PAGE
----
Important new research emerged this week in support of enhanced western transmission grid integration, the principal goal of a bill now moving through the California legislature. The widely respected and California-based Next 10 organization commissioned an independent assessment of the arguments for and against it, concluding a fully integrated grid will create more jobs, increase the amount of emissions-free renewable energy like wind and solar, and put more pressure on aging coal plants in other parts of the west.
AB 813, sponsored by Assemblymember Chris Holden from Pasadena, would open the way for voluntary integration of the grid that stretches across 14 states, two Canadian provinces and northern Mexico.
While some opponents of the bill claim California’s nation-leading climate and clean energy policies could be destroyed/hampered/undercut by full integration, A Regional Power Market for the West: Risks and Benefits authored by the independent, nonpartisan Next 10 organization concludes otherwise:
“Because most court challenges to state policies happen under interstate commerce rules, a change to a Western RTO would not substantially change the threats to California’s pioneering climate and clean energy policies. As for FERC, their primary mandate is to provide ‘just and reasonable’ rates through fair competition. As long as California clean energy policies don’t interfere with competition – and they generally haven’t so far – joining a Western RTO would not subject the state to additional risk from FERC,” Next 10 says.
Other studies have said that full integration will save Californians more than a billion dollars a year by 2030 while improving reliability and avoiding millions of tons of carbon pollution annually.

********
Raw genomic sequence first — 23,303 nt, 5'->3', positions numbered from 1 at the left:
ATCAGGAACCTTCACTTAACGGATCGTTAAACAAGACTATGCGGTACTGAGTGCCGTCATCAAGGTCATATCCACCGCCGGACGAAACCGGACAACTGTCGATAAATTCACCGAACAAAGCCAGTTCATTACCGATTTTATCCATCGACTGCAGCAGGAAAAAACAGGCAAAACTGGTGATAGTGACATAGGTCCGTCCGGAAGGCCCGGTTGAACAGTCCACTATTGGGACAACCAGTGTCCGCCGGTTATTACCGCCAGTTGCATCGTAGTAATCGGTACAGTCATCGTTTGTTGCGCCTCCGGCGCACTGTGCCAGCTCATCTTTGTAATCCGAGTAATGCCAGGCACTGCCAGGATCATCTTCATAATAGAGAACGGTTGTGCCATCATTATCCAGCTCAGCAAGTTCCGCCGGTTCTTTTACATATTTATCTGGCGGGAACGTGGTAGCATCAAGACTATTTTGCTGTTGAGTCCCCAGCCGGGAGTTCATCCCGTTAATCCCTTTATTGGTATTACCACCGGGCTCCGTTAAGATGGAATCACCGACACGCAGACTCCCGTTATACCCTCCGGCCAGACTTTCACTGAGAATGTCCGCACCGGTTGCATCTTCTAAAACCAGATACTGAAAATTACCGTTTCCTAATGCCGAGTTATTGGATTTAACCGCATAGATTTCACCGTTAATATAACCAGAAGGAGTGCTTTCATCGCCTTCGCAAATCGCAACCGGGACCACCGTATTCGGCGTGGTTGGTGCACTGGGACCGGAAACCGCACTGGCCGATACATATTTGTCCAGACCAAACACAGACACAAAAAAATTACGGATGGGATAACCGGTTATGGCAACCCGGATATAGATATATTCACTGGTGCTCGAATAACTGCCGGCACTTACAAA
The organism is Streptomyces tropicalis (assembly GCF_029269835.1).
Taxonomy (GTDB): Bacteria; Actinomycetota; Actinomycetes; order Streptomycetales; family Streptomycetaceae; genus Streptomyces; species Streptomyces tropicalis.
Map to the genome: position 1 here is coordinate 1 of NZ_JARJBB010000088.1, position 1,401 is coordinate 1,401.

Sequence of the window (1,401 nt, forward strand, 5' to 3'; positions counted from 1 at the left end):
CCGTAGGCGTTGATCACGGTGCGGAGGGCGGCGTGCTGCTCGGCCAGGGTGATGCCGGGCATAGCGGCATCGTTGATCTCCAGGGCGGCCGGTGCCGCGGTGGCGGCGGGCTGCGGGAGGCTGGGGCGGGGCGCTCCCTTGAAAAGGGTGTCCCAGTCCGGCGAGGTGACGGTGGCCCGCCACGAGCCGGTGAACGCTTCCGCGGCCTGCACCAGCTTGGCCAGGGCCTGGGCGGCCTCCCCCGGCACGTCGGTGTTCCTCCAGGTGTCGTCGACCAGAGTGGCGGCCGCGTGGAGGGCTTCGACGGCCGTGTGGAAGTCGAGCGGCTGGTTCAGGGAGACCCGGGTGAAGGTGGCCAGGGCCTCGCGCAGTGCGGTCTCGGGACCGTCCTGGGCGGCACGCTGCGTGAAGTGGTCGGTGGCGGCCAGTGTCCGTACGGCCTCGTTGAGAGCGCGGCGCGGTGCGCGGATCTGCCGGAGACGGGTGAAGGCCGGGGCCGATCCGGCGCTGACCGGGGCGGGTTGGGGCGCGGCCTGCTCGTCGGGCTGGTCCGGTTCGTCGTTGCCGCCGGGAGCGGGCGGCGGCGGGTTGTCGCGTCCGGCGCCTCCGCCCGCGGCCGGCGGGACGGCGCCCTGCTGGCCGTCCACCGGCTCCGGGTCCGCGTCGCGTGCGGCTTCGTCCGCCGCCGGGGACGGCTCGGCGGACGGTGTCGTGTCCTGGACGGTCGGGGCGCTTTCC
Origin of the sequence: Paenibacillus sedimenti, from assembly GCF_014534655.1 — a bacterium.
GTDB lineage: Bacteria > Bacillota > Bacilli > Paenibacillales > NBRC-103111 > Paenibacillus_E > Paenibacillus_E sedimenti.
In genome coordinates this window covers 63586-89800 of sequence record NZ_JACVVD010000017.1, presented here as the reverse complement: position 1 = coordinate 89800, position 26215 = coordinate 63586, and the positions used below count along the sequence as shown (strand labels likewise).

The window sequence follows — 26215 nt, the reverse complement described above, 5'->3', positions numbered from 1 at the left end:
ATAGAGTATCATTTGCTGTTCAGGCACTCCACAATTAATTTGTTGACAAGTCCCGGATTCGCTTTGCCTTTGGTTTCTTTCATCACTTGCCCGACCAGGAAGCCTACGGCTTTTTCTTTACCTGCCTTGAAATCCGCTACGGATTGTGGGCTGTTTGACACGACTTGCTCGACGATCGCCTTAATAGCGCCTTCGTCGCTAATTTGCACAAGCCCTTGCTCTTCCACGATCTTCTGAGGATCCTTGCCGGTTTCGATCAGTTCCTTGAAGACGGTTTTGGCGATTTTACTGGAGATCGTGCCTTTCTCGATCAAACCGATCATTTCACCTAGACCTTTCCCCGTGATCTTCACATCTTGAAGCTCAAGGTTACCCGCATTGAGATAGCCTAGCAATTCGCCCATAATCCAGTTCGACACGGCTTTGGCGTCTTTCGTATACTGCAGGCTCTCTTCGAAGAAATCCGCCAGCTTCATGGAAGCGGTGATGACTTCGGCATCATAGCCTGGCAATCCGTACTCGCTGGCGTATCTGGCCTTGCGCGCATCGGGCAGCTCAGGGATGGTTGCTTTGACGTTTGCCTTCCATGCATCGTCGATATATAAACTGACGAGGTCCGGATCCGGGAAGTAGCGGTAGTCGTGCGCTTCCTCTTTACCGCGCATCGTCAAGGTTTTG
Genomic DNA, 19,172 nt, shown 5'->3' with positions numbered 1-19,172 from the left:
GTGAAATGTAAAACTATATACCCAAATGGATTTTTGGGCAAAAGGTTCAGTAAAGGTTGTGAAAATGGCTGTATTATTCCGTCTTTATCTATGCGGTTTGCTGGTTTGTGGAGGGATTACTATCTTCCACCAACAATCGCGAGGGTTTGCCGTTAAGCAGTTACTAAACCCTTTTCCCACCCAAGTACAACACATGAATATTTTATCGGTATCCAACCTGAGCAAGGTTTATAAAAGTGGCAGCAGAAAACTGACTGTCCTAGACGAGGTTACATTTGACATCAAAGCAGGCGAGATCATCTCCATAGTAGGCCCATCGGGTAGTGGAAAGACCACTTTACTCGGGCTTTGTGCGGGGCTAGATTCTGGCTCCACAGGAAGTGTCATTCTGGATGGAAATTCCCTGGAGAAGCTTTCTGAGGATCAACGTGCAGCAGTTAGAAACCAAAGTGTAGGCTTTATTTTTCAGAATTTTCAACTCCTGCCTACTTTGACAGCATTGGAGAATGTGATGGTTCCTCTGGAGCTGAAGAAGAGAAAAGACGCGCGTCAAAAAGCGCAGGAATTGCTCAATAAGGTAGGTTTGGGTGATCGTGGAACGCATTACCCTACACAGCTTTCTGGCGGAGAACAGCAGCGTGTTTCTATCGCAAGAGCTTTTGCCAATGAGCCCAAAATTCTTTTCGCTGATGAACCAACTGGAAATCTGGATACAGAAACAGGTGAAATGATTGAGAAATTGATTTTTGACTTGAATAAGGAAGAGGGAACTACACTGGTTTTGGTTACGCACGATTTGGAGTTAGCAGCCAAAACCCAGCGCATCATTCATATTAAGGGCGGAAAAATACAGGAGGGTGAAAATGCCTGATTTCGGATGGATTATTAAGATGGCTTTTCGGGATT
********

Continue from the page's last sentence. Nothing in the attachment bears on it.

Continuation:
Next 10’s summary of its findings also includes:
Jobs — A Western RTO could result in some renewable energy construction jobs moving from California to other states, but it would likely create a much larger number of California jobs overall. That’s because increasing renewable generation across the region would lower electricity prices for all Californians, lowering costs for businesses and broadly encouraging job growth.
Governance — While opponents worry that a regional transmission organization would force California policymakers to give up control, the state’s existing independent system operator, CAISO, is already independent of state control. All RTOs, including CAISO, are subject to FERC regulations and federal law. RTOs have limited ability to affect state policy decisions, and their actions are subject to FERC oversight. FERC, meanwhile, is subject to oversight by the courts.
Integrating Renewables — There are many ways to integrate renewables into the grid, including distributed energy resources, whose costs are falling rapidly. But bulk solutions — such as transmission lines and regional markets — remain the lowest cost option.
Coal — Despite concerns about the Trump administration’s support for propping up the coal industry, coal generation is in decline nationwide due in large part to competition from more affordable natural gas power, renewables, and energy efficiency. A Western RTO with truly competitive market rules would likely increase pressure on aging Western coal plants. However, policymakers must be sure to avoid market rules that allow old coal plants to survive, such as capacity payments.
The Next 10 report largely confirms earlier conclusions by Yale University’s Environmental Protection clinic on the legal merits and benefits of enhanced western grid integration, while joining the Yale study in rejecting claims that AB 813 somehow opens the door to more federal regulation of California energy and climate policies.
Legislators will have a chance to respond to these findings when AB 813 comes up for votes in August; the deadline for final action on this critical legislation is August 31.